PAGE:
…actually, the Russian is смузи, and naively I’d have expected the same for Serbian. But maybe I’m missing something in the phonology.

  41. The two th sounds are transcribed and pronounced in Croatian as t and d according to Matica hrvatska’s “Pravopis”. So, smudi or even smuti, rather than smuzi.

    Croatian practice is to leave foreign words untranscribed, especially so where they are recent borrowings.

  42. Andrej Bjelaković says:

    Yeah, in BCS the English ð and θ are always d and t, never z and s.

  43. David Marjanović says:

    A schoolmate of mine used [d̥] and [f]; I wouldn’t have noticed the [f] if she hadn’t told me she was using that because she got away with it.

  44. It’s true as zyxt says that Croatian and Bosnian do not transcribe foreign names , but of course since English in particular is a very poor fit for the native phonemic orthography, the end result is the same brutal butcherings as if you just transcribed the name to begin with. A personal favorite from childhood was Hiter Loklir (Heather Locklear).

  45. Hiter for Heather – Who was that concocted by?
    Understandable for older loanwords, when hardly anyone spoke English east of Germany, but unforgiveable in the present day.

    Some words that have been around for at least 100 years and are now acclimatised in Croatian:
    džokej
    hokej
    volej
    All have the -ej ending for English -ey, which makes me suspect that they were filtered through German and not acquired directly from English.

    The word “clown” is klaun in Croatian, but it has the spelling pronunciation klovn in Serbian.

  46. David Marjanović says:

    They don’t end in a diphthong in German either, but there are some hints that they once did.

  47. Andrej Bjelaković says:

    Not sure if džokej, hokej, volej were filtered through German, but words with STRUT in English that ended up with /e/ in BCS were. Examples:

    flush (in poker) – fleš
    bluff – blef, blefirati
    jumper – džemper
    Humphrey – Hemfri (traditionally; at least in Serbia, we’ve mostly switched to Hamfri)

  48. džokej

    That’s exactly the spelling in Russian. To the letter.

    džemper

    and that’s too

    and fleš and blef as well.

    I have strong suspicion that some of the English literature was translated into Serbian from Russian.

    Easier that way, I suppose.

  49. Trond Engen says:

    In Norwegian we hear those lightly rounded schwas as ø. Bløff, tøff, røff, trøbbel. Flush is not respelled but pronounced as if written fløsj. Truck “forklift” and trøkk (colloquial form of ‘trykk’) “push, hit, beating” are pronounced the same. I’ve seen fuck! and fucking spelled føkk! and føkking — probably to emphasize the naturalness of it.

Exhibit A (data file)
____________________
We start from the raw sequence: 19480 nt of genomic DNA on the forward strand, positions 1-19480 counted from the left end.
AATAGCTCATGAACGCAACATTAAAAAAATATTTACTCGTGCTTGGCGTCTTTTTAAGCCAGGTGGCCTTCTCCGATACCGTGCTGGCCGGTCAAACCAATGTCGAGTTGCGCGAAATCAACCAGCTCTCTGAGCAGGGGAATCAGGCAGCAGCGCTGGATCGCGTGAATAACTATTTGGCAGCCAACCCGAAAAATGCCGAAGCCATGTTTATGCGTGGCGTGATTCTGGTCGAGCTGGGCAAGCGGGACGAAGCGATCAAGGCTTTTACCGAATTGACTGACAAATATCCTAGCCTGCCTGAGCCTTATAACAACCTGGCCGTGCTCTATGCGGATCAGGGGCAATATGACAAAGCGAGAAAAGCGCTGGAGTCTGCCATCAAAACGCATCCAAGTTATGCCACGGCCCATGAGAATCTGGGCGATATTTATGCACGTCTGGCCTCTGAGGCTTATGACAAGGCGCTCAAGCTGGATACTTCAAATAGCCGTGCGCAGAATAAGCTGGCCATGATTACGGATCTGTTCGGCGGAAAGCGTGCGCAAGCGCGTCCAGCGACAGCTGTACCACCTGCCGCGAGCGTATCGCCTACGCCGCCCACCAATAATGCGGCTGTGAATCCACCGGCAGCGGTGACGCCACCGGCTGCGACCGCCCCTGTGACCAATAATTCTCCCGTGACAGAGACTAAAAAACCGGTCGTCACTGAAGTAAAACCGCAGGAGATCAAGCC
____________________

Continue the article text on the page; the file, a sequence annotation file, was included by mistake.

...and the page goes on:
50. The Russian intelligentsia of the prerevolutionary period pronounced French borrowings with French vowels, but after 1917 /ø/ soon became /e/.

  51. January First-of-May says:

    That’s exactly the spelling in Russian. To the letter.

    Not quite – the Russian is жокей (žokej), not *джокей.

    True about джемпер, флеш, блеф though – and “clown” is клоун (kloun).

  52. Andrej Bjelaković says: words with STRUT in English that ended up with /e/ in BCS

    Oehlschläger’s 1870 Englisch-deutsches und deutsch-englisches Taschen-Wörterbuch gives the following pronunciations
    bluff – blöf
    flush – flösch
    jumper – dschömpör
    hump – hömp

    It looks like the English U became German ö in these words.
    German ö is transcribed and pronounced as E in Croatian.

    That’s how we ended up with džemper.

  53. PlasticPaddy says:

    Were these words borrowed from French into German? Compare Bus, which only Peter Sellers would pronounce Böss.

  54. Trond Engen says:

    You don’t get Böss from the French, you get **Büss. Wherever autobus was coined, it was latinate enough to be pronounced as a local latinate word in the languages where it was borrowed. Some of shortened it. In Scandinavian it’s buss; Da. [bus], Norw./Sw. [bʉs].

  55. Andrej Bjelaković says:

    zyxt says:
    November 20, 2019 at 10:04 am